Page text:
Moving to Toledo, Ohio? Toledo is a city of both historical and cultural importance, located on the shores of Lake Erie and bordered by the Maumee River. Established at the start of the 19th century, Toldeo was initially a fort constructed to protect the British from American territory.
The city became a central port on Lake Erie after the War of 1812. The city became home to industry, and particularly the automobile and glass industries, as the Industrial Revolution dawned. Due to the number of glass companies still headquartered here, locals refer to Toledo as’ The Glass Capital of the World.’ Sadly, the economy of Toledo is not quite as resilient as it once was due to the decline in US production.
The Glass City is still a wonderful place to live, despite its recent economic troubles. The city established several museums during the heyday of the great industry, such as the Toledo Museum of Art, which to this day still draws crowds of tourists. Industries other than manufacturing are increasing and bringing new employment to the area, such as education and healthcare.
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Once highly polluted, Lake Erie has been cleaned up and is now famous for boating and fishing. For family fun or a night in the area, concert halls and sports stadiums offer plenty of opportunities. In short, this lakeside town is a marvelous place to live! Toledo welcomes you no matter the reason for coming here.
The city of Toledo is a city that many have spoken of, but there are few who know a lot about it. Situated on the westernmost point of Lake Erie, inside the city limits, The Glass City has a population of around 300,000 and in the nearby neighborhoods has another 300,000. Known as a major automotive and glass manufacturing hub for its industrial history, Toledo now boasts a growing number of white-collar workers. These days, some of the most popular sectors include solar energy and healthcare.
Toledo is a tiny “sister city” to these much-urbanized areas, located about an hour south of Detroit and less than two hours away from Cleveland. However, since there is plenty to enjoy in Toledo itself, without traveling far from home, people can have a lot of family fun. Toledo is known for both lower salaries and an affordable cost of living and is vulnerable to the economic cycles of American production. You’ll find appealing sports, jobs, and homes from which to choose for those moving here.
The Toledo housing market is doing well generally, according to Zillow, but is held back by a high vacancy rate. Zillow estimates that since more homeowners are down on their mortgages in Toledo than the state median, this will get worse.
There are plenty of homes on the market, on the other hand, so prospective buyers have plenty of choices to choose from. The median home value is a very manageable $69,700 for those looking to buy. Just about 48 percent of Toledo residents chose to purchase, which is a lower rate than the Ohio and national averages, considering the low home prices.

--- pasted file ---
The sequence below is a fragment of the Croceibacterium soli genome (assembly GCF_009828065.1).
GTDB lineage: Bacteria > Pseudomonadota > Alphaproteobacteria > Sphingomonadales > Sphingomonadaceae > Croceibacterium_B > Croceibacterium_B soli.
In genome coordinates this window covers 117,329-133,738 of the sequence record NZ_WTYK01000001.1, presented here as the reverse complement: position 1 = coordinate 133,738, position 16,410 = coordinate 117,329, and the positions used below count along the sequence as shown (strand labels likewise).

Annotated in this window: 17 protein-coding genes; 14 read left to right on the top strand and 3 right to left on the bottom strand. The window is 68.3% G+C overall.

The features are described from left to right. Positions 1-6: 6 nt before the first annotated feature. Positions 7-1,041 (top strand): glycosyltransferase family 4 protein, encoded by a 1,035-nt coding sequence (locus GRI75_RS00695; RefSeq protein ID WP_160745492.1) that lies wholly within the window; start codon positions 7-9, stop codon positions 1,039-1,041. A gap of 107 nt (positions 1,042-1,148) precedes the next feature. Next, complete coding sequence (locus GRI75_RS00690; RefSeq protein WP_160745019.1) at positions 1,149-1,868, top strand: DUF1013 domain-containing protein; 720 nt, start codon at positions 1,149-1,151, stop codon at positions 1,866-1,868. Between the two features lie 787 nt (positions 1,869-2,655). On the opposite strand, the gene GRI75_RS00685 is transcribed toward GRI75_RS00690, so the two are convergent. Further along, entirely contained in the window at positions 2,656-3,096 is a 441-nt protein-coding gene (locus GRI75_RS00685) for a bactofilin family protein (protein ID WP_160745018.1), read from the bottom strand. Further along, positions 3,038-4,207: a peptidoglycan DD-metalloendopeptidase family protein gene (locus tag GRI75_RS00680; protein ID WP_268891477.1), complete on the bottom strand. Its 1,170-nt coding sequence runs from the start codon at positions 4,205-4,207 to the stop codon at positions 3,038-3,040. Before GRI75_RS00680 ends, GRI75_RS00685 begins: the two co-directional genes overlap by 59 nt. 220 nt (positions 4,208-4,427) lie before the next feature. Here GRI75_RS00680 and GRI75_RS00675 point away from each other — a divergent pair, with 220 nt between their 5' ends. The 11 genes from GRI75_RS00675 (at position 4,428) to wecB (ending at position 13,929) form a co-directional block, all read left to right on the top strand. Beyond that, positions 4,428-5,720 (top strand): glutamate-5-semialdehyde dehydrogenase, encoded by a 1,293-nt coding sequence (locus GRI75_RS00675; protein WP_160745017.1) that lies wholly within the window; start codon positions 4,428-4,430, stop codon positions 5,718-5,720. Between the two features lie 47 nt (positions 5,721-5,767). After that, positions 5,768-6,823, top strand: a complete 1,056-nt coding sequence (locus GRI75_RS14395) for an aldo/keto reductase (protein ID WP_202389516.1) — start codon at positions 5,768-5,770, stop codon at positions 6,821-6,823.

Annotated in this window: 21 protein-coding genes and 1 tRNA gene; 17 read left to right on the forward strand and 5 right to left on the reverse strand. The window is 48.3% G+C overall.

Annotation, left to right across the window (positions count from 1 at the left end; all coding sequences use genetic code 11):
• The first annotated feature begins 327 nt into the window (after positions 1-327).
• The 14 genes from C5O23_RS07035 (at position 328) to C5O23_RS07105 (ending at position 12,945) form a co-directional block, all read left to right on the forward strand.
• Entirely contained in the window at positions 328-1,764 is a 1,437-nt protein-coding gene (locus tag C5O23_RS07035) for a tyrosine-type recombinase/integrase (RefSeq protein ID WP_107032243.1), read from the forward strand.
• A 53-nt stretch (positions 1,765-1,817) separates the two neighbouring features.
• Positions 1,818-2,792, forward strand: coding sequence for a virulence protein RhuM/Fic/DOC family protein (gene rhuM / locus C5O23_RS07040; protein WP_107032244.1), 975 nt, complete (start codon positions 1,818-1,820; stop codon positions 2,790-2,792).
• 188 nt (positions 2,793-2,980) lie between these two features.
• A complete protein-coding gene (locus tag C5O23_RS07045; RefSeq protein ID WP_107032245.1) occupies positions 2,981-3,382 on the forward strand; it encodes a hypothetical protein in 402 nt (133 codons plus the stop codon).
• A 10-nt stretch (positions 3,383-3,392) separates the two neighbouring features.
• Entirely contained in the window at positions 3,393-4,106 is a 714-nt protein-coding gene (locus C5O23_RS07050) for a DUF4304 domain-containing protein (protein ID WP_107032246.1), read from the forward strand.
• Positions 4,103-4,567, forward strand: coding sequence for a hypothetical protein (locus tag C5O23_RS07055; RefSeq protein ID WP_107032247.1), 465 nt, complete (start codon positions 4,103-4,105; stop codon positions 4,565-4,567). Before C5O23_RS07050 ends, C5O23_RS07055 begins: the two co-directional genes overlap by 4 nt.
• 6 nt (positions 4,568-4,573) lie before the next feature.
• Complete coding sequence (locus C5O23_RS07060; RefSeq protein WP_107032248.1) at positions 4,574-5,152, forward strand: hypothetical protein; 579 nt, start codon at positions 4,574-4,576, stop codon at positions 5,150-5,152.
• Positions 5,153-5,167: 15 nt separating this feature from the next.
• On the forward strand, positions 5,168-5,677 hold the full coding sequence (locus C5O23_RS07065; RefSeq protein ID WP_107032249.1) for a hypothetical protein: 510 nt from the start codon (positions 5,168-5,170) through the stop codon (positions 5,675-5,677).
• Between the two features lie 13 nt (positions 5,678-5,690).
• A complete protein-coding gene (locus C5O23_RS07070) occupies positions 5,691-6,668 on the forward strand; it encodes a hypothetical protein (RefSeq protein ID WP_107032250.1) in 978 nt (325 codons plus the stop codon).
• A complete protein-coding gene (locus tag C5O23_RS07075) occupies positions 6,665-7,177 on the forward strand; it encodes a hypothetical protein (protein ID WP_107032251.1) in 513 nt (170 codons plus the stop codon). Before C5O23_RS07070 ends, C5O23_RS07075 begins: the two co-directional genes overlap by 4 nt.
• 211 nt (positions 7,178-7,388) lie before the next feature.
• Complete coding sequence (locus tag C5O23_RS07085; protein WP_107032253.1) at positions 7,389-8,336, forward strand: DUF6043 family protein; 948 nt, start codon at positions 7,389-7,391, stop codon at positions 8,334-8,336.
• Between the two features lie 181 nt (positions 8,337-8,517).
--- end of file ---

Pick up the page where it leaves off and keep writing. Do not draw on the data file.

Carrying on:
Tenants should expect to pay around $700 a month, which is considerably lower than the national average for rent. Rents are on the increase, however. Probably this is because of the higher rate of foreclosure against homeowners, who raise rental demand. Purchasing a home is possibly the best choice for those with good credit and some money in the bank.
Toledo is a blue-collar town with blue-collar concerns, generally speaking. This town once had a significant impact on the Midwestern economy, but as manufacturing deteriorated nationally, it has seen better days. As of 2019, 1 percent or more of the unemployment rate is consistently higher than the national average. For those who have the right skills, though, there are still plenty of prospects. For example, at the newly expanded Jeep factory, Libbey, Toledo Molding & Die, Heidtman Steel Products Inc, or Owens Corning, those who work in manufacturing would be able to find a job.
You can see an opportunity at the University of Toledo, which has taken advantage of federal grants if you have an interest in ‘green work’ or environmental stewardship. Ohio’s Mercy College and Owens Community College call Toledo home as well. Universities inevitably generate a range of jobs, from professors and administrators to foodservice and janitorial workers, all the way down. Toledo Public Schools ranks among the top 10 employers in Toledo.
Overall, in line with the expression that “a good wind lifts all sails,” Toledo is experiencing a renaissance. Like much of America, it is experiencing an improving economy and an increased rate of labor participation. In recent years, young people who graduate from college and join the workforce may remain in Toledo more often, rather than finding jobs in other major cities. Many towns have had years of boom and bust.
Toledo’s general cost of living index is 77.5/100, mainly due to the low cost of housing. This index means that Toledo is a less expensive place to live than other areas of the country; relative to the 87.7/100 cost of living index in Ohio, it is also less expensive. Utilities, transport, and miscellaneous costs are about the same as the national average, but the costs of just about anything else are much less costly in Toledo.
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